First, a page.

I had a lot of fun trying out my Italian everywhere~ even in the gift shop where the two teenage clerks talked about how I had touched everthing in the store and probably wouldn't buy anything (yes, directly in front of me). I continued to browse quietly for a few minutes, then, in my best Italian, said "Do you take credit cards? I would like three of these in blue, please. They are gifts for my family back in the US. Will you wrap them? Thank you." The girls looked horrified. One dashed off to the stockroom, never to be seen again. The other couldn't have been more humiliated. She turned red, called me 'madam' about a dozen times, threw in a couple of freebies and gift wrapped every thing very nicely. :-) As I was leaving the shop, I threw in a "You have a great day", just for good measure. Big self-satisfied smile, exit, stage right. Wished I knew the word for 'darlin'.
I hope this doesn't sound horrible. I wasn't mad at the girls. They were just being kids. I was just terribly pleased with myself. :-))
Other than shopping, and eating, and visiting churches, galleries and museums, we walked, a lot. In three weeks of pasta, pastry, cheese, wine and daily gelatos (plural), I lost five pounds. Okay, so I was a little OCD about getting up early and beating all the tourists to the best places for the best picture taking opportunities. Many mornings, I would get up and out before 6 o'clock and run around all over the historic districts in order to get a few unhurried shots. This was one of my favorite things to do and I highly recommend it to anyone who loves to photo-document their vacations and isn't on a fixed schedule. By 9:00 am., in Venice, Florence, and Rome, you were shoulder to shoulder with a million other tourists. You've been warned that pickpockets abound and traffic (in Florence and Rome) is a nightmare, so stopping in the middle of the street or bridge or evening making your way across a plaza to take a picture was not easy, if even possible.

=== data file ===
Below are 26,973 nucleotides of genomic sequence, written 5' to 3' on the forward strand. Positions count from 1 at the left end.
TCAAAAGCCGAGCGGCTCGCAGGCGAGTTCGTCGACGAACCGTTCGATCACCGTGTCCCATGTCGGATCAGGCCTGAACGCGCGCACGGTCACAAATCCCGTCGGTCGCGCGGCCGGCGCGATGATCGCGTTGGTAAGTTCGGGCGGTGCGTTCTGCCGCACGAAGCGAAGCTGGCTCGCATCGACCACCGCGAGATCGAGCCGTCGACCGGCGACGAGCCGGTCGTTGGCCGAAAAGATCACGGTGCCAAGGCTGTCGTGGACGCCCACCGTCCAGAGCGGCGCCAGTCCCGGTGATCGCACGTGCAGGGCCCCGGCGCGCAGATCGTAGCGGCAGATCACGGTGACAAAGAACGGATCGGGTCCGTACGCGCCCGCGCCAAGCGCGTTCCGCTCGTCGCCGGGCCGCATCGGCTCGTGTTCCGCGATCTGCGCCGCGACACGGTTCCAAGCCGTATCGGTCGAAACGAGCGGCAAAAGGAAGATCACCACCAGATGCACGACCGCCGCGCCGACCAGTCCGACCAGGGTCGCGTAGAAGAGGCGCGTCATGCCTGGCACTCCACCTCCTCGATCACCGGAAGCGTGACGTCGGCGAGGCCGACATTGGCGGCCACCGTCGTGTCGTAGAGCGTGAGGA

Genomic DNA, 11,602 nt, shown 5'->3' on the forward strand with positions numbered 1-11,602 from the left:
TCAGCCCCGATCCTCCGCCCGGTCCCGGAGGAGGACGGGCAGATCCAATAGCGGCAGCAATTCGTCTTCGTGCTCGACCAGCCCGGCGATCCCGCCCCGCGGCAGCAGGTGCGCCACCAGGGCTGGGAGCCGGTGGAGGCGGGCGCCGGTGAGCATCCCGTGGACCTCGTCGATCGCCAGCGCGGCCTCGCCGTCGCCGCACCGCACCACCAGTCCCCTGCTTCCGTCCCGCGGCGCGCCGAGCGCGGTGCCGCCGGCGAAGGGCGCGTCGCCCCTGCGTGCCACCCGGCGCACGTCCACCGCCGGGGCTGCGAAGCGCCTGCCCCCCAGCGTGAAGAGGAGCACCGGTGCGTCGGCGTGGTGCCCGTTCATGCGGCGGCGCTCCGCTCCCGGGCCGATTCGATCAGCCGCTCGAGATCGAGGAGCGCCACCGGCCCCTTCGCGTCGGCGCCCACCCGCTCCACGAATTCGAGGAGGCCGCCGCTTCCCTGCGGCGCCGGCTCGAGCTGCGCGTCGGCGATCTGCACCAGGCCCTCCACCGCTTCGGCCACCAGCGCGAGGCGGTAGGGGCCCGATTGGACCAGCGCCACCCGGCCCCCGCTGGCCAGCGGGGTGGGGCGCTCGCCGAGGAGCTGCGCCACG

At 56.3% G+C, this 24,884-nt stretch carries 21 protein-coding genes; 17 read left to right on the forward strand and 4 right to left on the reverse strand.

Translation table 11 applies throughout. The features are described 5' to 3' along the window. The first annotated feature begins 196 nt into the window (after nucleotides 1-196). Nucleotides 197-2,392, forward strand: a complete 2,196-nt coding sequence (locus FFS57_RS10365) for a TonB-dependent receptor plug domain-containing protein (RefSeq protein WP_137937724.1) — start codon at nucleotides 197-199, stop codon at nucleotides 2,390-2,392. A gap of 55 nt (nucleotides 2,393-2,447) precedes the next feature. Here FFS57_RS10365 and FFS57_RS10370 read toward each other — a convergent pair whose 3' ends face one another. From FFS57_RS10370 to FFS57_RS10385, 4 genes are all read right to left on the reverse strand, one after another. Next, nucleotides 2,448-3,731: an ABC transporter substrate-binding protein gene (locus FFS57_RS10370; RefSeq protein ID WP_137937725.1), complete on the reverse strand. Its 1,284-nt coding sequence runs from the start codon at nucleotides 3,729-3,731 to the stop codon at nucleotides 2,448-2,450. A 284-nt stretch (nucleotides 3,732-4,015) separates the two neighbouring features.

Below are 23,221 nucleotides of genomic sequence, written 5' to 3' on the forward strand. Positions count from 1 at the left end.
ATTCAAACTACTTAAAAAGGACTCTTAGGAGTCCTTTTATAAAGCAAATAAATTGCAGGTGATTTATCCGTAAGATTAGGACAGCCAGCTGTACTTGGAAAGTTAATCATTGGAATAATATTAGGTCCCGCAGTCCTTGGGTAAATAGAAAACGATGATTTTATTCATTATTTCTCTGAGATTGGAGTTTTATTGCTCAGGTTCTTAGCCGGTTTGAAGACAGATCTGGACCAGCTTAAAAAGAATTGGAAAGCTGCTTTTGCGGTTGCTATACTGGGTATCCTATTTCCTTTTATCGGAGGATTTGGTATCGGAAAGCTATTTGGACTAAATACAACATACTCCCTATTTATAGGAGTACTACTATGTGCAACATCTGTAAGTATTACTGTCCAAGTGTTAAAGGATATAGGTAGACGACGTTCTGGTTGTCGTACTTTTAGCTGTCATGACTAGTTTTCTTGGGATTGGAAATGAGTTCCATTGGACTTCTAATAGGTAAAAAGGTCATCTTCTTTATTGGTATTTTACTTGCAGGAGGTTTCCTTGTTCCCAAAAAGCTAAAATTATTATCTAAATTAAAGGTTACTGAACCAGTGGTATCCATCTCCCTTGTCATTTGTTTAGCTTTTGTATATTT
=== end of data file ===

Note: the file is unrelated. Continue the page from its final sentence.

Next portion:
If I haven't gushed enough for you to tell, I loved every minute of it. Except maybe toting my luggage off and on countless trains. I didn't love that part. I hated that part. I hated that part enough to think to myself, Why didn't I just book a bus tour? Then I'd just have to get my luggage from the room to the bus. Easy breezy, lemon squeezy. But nooooo...We had to be 'independent travelers'. Just two tourists, a train pass, six cities and increasingly heavy luggage. Yes, that part sucked. I'm sure my chiropractor will have a full blown fit when he gets a glimpse at what I've done to my back - but, what the heck, I may never get to see Italy again, so it was worth it!
That's enough for now. I'm off to the laundry room.
Here's hoping you and yours have a wonderful Memorial Day weekend!
Let the SUMMER begin!!!